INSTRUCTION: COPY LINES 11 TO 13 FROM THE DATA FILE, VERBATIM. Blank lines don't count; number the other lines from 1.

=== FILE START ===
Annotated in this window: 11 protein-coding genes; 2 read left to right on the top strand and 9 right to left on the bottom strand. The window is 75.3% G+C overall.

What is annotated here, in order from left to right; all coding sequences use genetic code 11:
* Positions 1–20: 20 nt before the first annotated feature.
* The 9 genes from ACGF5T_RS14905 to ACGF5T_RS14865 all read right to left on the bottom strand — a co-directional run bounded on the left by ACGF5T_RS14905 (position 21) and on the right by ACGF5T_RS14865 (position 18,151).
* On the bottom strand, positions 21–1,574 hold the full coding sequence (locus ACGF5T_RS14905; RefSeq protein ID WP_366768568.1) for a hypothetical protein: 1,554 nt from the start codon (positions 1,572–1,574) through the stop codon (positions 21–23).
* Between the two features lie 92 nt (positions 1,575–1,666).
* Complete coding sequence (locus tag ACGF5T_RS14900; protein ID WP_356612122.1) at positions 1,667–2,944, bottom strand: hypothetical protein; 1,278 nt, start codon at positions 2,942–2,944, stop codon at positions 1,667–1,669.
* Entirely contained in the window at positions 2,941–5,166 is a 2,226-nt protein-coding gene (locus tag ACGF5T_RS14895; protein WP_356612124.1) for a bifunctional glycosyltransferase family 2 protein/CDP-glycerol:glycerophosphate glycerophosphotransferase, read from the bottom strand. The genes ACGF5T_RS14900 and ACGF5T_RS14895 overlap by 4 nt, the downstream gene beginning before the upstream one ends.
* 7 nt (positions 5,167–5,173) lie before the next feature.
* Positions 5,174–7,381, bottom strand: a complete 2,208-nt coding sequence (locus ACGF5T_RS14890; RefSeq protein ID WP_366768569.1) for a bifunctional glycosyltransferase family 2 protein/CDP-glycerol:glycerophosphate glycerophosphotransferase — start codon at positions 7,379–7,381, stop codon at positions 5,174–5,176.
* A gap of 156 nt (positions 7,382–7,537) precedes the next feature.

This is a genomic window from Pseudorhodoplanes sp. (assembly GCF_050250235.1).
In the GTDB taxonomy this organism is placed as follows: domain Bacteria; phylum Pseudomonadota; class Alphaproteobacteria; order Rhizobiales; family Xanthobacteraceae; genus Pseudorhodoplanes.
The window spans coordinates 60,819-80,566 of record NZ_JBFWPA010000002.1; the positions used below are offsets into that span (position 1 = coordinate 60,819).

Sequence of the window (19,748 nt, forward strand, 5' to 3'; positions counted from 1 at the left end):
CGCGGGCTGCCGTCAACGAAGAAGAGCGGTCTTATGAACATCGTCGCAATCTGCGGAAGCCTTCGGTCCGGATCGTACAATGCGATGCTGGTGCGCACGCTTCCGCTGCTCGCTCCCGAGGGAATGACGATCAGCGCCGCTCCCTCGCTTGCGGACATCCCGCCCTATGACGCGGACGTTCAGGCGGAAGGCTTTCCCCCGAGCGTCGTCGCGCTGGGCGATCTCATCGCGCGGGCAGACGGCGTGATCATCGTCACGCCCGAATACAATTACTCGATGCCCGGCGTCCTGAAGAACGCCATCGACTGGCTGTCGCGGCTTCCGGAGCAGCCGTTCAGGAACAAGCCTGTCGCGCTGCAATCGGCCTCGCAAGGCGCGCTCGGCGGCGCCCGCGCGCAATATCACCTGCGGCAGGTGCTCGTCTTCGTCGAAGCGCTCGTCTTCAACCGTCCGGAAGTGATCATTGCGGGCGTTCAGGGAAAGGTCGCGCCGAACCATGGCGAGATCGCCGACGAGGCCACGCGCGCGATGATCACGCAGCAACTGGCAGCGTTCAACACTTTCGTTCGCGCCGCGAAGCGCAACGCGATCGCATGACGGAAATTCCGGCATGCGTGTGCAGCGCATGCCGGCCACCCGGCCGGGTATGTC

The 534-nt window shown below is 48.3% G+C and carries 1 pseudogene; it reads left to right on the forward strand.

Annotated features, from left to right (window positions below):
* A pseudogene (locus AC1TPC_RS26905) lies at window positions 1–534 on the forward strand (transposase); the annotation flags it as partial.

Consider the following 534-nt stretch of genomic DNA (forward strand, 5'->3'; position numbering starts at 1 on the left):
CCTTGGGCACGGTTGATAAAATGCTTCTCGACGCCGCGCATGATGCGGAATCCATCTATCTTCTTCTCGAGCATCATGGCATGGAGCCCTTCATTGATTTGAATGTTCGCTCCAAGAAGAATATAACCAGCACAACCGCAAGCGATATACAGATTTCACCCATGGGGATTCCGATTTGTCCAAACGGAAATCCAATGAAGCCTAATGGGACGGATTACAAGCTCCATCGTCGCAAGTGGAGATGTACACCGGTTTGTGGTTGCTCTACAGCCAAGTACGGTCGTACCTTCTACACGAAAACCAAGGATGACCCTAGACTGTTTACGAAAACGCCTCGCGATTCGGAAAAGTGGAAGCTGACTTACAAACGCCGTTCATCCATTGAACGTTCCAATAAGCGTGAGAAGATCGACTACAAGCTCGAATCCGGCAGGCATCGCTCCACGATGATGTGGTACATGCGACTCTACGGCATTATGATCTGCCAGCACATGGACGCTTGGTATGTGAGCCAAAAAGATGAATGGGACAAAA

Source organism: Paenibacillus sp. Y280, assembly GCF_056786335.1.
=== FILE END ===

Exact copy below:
* A gap of 156 nt (positions 7,382–7,537) precedes the next feature.

This is a genomic window from Pseudorhodoplanes sp. (assembly GCF_050250235.1).
In the GTDB taxonomy this organism is placed as follows: domain Bacteria; phylum Pseudomonadota; class Alphaproteobacteria; order Rhizobiales; family Xanthobacteraceae; genus Pseudorhodoplanes.